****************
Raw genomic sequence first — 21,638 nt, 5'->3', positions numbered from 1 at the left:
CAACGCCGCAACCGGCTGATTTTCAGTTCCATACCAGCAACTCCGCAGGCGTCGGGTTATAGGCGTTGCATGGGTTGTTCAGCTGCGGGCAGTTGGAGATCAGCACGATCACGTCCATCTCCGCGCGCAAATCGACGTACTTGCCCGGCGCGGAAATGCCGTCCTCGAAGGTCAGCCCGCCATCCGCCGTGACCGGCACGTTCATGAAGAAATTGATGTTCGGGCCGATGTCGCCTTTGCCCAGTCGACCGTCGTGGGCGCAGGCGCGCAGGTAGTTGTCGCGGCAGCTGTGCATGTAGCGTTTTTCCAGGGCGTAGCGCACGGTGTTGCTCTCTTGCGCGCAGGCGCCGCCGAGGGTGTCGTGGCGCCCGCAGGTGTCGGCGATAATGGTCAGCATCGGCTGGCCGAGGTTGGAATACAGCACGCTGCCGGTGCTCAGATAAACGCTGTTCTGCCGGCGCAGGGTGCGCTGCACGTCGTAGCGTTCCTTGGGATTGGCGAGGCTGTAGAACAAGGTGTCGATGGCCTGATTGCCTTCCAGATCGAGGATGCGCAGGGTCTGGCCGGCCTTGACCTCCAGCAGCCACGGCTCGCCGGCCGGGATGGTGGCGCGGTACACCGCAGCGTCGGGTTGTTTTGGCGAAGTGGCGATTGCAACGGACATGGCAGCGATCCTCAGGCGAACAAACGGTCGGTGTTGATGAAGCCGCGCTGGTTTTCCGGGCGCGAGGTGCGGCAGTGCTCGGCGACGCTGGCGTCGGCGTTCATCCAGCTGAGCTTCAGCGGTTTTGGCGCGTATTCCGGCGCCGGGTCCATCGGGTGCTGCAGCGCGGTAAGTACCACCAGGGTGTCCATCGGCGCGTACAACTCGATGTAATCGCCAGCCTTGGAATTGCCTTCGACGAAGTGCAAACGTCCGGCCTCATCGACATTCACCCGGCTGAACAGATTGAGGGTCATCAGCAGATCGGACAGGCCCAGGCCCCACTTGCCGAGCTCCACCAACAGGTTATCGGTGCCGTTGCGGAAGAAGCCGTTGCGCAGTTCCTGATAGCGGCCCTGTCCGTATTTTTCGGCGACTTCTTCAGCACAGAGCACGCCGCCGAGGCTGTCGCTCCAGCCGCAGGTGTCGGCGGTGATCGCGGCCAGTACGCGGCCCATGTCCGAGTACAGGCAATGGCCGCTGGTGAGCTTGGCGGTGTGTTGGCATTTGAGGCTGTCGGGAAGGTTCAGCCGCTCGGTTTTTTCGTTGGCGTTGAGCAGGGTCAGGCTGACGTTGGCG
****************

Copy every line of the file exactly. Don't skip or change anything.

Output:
Raw genomic sequence first — 21,638 nt, 5'->3', positions numbered from 1 at the left:
CAACGCCGCAACCGGCTGATTTTCAGTTCCATACCAGCAACTCCGCAGGCGTCGGGTTATAGGCGTTGCATGGGTTGTTCAGCTGCGGGCAGTTGGAGATCAGCACGATCACGTCCATCTCCGCGCGCAAATCGACGTACTTGCCCGGCGCGGAAATGCCGTCCTCGAAGGTCAGCCCGCCATCCGCCGTGACCGGCACGTTCATGAAGAAATTGATGTTCGGGCCGATGTCGCCTTTGCCCAGTCGACCGTCGTGGGCGCAGGCGCGCAGGTAGTTGTCGCGGCAGCTGTGCATGTAGCGTTTTTCCAGGGCGTAGCGCACGGTGTTGCTCTCTTGCGCGCAGGCGCCGCCGAGGGTGTCGTGGCGCCCGCAGGTGTCGGCGATAATGGTCAGCATCGGCTGGCCGAGGTTGGAATACAGCACGCTGCCGGTGCTCAGATAAACGCTGTTCTGCCGGCGCAGGGTGCGCTGCACGTCGTAGCGTTCCTTGGGATTGGCGAGGCTGTAGAACAAGGTGTCGATGGCCTGATTGCCTTCCAGATCGAGGATGCGCAGGGTCTGGCCGGCCTTGACCTCCAGCAGCCACGGCTCGCCGGCCGGGATGGTGGCGCGGTACACCGCAGCGTCGGGTTGTTTTGGCGAAGTGGCGATTGCAACGGACATGGCAGCGATCCTCAGGCGAACAAACGGTCGGTGTTGATGAAGCCGCGCTGGTTTTCCGGGCGCGAGGTGCGGCAGTGCTCGGCGACGCTGGCGTCGGCGTTCATCCAGCTGAGCTTCAGCGGTTTTGGCGCGTATTCCGGCGCCGGGTCCATCGGGTGCTGCAGCGCGGTAAGTACCACCAGGGTGTCCATCGGCGCGTACAACTCGATGTAATCGCCAGCCTTGGAATTGCCTTCGACGAAGTGCAAACGTCCGGCCTCATCGACATTCACCCGGCTGAACAGATTGAGGGTCATCAGCAGATCGGACAGGCCCAGGCCCCACTTGCCGAGCTCCACCAACAGGTTATCGGTGCCGTTGCGGAAGAAGCCGTTGCGCAGTTCCTGATAGCGGCCCTGTCCGTATTTTTCGGCGACTTCTTCAGCACAGAGCACGCCGCCGAGGCTGTCGCTCCAGCCGCAGGTGTCGGCGGTGATCGCGGCCAGTACGCGGCCCATGTCCGAGTACAGGCAATGGCCGCTGGTGAGCTTGGCGGTGTGTTGGCATTTGAGGCTGTCGGGAAGGTTCAGCCGCTCGGTTTTTTCGTTGGCGTTGAGCAGGGTCAGGCTGACGTTGGCG